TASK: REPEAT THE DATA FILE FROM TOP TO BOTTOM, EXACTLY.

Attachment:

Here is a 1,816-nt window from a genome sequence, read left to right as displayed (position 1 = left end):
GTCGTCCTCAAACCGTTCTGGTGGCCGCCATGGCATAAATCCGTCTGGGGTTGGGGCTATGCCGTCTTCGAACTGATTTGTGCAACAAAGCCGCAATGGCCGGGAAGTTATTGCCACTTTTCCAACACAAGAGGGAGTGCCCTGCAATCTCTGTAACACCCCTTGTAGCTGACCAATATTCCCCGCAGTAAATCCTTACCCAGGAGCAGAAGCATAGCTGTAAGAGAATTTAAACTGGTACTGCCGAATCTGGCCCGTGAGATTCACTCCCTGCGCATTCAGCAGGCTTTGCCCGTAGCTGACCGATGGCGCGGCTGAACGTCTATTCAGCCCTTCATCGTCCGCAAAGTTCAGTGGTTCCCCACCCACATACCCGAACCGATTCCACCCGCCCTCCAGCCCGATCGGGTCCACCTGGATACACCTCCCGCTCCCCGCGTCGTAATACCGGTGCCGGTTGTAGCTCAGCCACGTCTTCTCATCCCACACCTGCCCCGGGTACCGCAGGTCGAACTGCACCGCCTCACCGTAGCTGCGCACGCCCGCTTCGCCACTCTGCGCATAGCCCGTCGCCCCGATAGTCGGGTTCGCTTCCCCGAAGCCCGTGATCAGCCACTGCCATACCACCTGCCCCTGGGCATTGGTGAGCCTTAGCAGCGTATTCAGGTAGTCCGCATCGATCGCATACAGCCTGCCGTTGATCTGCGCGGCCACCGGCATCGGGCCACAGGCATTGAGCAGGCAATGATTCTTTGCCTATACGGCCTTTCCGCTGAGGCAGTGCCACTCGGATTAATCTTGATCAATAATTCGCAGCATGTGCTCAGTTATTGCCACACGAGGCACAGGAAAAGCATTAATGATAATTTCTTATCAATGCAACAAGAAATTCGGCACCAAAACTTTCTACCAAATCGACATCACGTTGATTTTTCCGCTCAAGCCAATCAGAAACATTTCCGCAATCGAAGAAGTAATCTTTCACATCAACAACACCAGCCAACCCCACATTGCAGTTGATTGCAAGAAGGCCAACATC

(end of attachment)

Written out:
Here is a 1,816-nt window from a genome sequence, read left to right as displayed (position 1 = left end):
GTCGTCCTCAAACCGTTCTGGTGGCCGCCATGGCATAAATCCGTCTGGGGTTGGGGCTATGCCGTCTTCGAACTGATTTGTGCAACAAAGCCGCAATGGCCGGGAAGTTATTGCCACTTTTCCAACACAAGAGGGAGTGCCCTGCAATCTCTGTAACACCCCTTGTAGCTGACCAATATTCCCCGCAGTAAATCCTTACCCAGGAGCAGAAGCATAGCTGTAAGAGAATTTAAACTGGTACTGCCGAATCTGGCCCGTGAGATTCACTCCCTGCGCATTCAGCAGGCTTTGCCCGTAGCTGACCGATGGCGCGGCTGAACGTCTATTCAGCCCTTCATCGTCCGCAAAGTTCAGTGGTTCCCCACCCACATACCCGAACCGATTCCACCCGCCCTCCAGCCCGATCGGGTCCACCTGGATACACCTCCCGCTCCCCGCGTCGTAATACCGGTGCCGGTTGTAGCTCAGCCACGTCTTCTCATCCCACACCTGCCCCGGGTACCGCAGGTCGAACTGCACCGCCTCACCGTAGCTGCGCACGCCCGCTTCGCCACTCTGCGCATAGCCCGTCGCCCCGATAGTCGGGTTCGCTTCCCCGAAGCCCGTGATCAGCCACTGCCATACCACCTGCCCCTGGGCATTGGTGAGCCTTAGCAGCGTATTCAGGTAGTCCGCATCGATCGCATACAGCCTGCCGTTGATCTGCGCGGCCACCGGCATCGGGCCACAGGCATTGAGCAGGCAATGATTCTTTGCCTATACGGCCTTTCCGCTGAGGCAGTGCCACTCGGATTAATCTTGATCAATAATTCGCAGCATGTGCTCAGTTATTGCCACACGAGGCACAGGAAAAGCATTAATGATAATTTCTTATCAATGCAACAAGAAATTCGGCACCAAAACTTTCTACCAAATCGACATCACGTTGATTTTTCCGCTCAAGCCAATCAGAAACATTTCCGCAATCGAAGAAGTAATCTTTCACATCAACAACACCAGCCAACCCCACATTGCAGTTGATTGCAAGAAGGCCAACATC